Turning information into knowledge
Dr Yathu Sivarajah began his research career in geophysics, focusing on how people interact with complex datasets, and particularly in quantifying human–data interactions to understand the techniques used by experts in analysing complex datasets. He subsequently joined the Pawsey visualisation team, and worked on a range of projects supporting remote visualisation, large-scale display systems and virtual reality. He now leads the visualisation team, and helps other researchers with their large-scale scientific data visualisations.
“It’s one thing to generate a large dataset with lots of information about a particular research problem,” says Yathu, “but as the datasets get bigger, understanding what they really mean – seeing the patterns, the trends, the connections – becomes more difficult. The visualisation team helps our users gain insights from their data, which helps them to understand what is really going on in their research. Good visualisations also help the researchers present their findings in a clear and understandable form to others.”
Working with experts from a range of research domains and often crossing disciplinary boundaries, it is a regular challenge for Yathu to learn about users’ specific research and data problems, and understand their visualisation needs. He then draws on techniques developed across traditionally data-intensive domains to create useful representations of their data for analysis.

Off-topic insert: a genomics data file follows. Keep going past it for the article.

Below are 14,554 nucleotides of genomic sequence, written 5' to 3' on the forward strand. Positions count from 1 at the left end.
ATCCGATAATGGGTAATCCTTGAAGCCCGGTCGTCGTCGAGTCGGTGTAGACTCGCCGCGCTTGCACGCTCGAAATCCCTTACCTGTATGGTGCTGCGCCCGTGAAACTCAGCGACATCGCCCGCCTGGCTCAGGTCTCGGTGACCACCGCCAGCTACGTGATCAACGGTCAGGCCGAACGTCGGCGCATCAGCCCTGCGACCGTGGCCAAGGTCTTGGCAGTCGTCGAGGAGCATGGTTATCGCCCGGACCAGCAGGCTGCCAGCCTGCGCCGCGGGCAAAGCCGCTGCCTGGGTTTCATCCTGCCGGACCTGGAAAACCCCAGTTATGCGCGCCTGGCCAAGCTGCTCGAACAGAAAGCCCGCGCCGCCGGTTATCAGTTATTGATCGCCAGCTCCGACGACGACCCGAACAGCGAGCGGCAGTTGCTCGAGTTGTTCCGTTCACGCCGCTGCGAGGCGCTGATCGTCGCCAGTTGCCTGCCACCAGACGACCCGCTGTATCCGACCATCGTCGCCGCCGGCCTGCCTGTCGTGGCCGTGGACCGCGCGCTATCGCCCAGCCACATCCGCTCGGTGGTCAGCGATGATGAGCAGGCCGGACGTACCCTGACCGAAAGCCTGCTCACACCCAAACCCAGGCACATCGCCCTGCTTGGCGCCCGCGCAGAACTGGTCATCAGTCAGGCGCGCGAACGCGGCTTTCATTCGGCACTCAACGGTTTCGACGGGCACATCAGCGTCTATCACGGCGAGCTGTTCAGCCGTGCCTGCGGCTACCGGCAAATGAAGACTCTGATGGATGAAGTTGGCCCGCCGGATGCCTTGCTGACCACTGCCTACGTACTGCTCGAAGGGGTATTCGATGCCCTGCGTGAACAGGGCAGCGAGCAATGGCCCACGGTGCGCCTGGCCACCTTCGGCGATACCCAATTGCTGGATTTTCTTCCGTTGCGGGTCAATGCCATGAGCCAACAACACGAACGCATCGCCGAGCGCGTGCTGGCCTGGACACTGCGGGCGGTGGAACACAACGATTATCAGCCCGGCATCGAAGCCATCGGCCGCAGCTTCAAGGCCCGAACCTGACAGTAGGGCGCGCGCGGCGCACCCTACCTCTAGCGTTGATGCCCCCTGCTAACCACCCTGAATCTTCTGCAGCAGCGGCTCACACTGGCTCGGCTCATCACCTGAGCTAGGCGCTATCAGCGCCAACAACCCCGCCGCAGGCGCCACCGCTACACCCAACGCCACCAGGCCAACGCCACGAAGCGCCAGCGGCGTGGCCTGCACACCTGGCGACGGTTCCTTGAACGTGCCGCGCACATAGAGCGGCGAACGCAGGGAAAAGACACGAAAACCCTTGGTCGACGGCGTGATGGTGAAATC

“Almost all of our projects require cross-team collaboration across Pawsey. It enables us to achieve the best outcomes for our users, but at the same time helps us to share knowledge and learn from the many other experts within Pawsey. My team may know a lot about data visualisation, but we can also tap into expertise here about the characteristics, structure and subtleties of bioinformatics data, or radio astronomical data, or dynamic modelling data, for example.”
Each day brings different visualisation challenges, admits Yathu, but that’s what he likes the most about working at Pawsey: “It’s really rewarding to be a collaborative part of so many different research outcomes. Especially when I can work with a researcher who hasn’t traditionally used HPC, and help them gain so much more insight from their data.”
Yathu is particularly proud of the development of Pawsey’s web-based remote visualisation service. “Our users can now remotely visualise their large-scale data via the web, without having to copy the data to their local computer. Using our dedicated nodes and high-end graphics cards, they can use their laptops, and even their mobile devices, to explore their data.”
Yathu is seeing firsthand how HPC is diversifying into new areas of research across Australia, and can only see this progressing into a much broader day-to-day uptake of HPC across the wider research community. He looks forward to helping even more researchers understand and interpret the wealth of information they now have at their fingertips. “Between developing remote visualisation, visualisation on large-scale display systems, and continuing to explore how people can best interact with these massive datasets, I’ll be staying just as busy as our researchers are, extracting meaning from ‘the matrix’.”